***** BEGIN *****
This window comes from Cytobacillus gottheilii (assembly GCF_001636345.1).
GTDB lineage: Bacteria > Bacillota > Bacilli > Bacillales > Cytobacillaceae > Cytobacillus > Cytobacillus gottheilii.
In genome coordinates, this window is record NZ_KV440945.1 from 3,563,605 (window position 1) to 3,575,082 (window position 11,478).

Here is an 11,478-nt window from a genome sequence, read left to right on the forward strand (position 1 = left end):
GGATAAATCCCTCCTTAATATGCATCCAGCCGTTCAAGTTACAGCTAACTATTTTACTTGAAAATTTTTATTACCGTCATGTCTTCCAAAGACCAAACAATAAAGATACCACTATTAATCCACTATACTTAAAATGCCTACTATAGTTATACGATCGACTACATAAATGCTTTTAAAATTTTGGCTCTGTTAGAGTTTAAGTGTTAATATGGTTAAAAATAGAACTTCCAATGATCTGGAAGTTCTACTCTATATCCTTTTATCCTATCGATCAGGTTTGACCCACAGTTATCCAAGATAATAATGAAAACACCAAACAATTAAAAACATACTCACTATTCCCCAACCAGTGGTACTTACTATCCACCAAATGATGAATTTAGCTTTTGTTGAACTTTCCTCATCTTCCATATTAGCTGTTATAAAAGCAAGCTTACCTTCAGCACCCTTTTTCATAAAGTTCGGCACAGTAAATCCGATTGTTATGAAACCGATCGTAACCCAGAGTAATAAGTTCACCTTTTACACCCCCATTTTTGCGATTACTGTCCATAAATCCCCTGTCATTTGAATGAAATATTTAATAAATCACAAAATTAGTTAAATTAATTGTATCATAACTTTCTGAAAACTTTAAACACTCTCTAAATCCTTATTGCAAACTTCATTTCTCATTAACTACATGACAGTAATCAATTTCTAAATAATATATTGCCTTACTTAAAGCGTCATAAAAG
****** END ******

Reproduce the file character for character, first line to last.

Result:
This window comes from Cytobacillus gottheilii (assembly GCF_001636345.1).
GTDB lineage: Bacteria > Bacillota > Bacilli > Bacillales > Cytobacillaceae > Cytobacillus > Cytobacillus gottheilii.
In genome coordinates, this window is record NZ_KV440945.1 from 3,563,605 (window position 1) to 3,575,082 (window position 11,478).

Here is an 11,478-nt window from a genome sequence, read left to right on the forward strand (position 1 = left end):
GGATAAATCCCTCCTTAATATGCATCCAGCCGTTCAAGTTACAGCTAACTATTTTACTTGAAAATTTTTATTACCGTCATGTCTTCCAAAGACCAAACAATAAAGATACCACTATTAATCCACTATACTTAAAATGCCTACTATAGTTATACGATCGACTACATAAATGCTTTTAAAATTTTGGCTCTGTTAGAGTTTAAGTGTTAATATGGTTAAAAATAGAACTTCCAATGATCTGGAAGTTCTACTCTATATCCTTTTATCCTATCGATCAGGTTTGACCCACAGTTATCCAAGATAATAATGAAAACACCAAACAATTAAAAACATACTCACTATTCCCCAACCAGTGGTACTTACTATCCACCAAATGATGAATTTAGCTTTTGTTGAACTTTCCTCATCTTCCATATTAGCTGTTATAAAAGCAAGCTTACCTTCAGCACCCTTTTTCATAAAGTTCGGCACAGTAAATCCGATTGTTATGAAACCGATCGTAACCCAGAGTAATAAGTTCACCTTTTACACCCCCATTTTTGCGATTACTGTCCATAAATCCCCTGTCATTTGAATGAAATATTTAATAAATCACAAAATTAGTTAAATTAATTGTATCATAACTTTCTGAAAACTTTAAACACTCTCTAAATCCTTATTGCAAACTTCATTTCTCATTAACTACATGACAGTAATCAATTTCTAAATAATATATTGCCTTACTTAAAGCGTCATAAAAG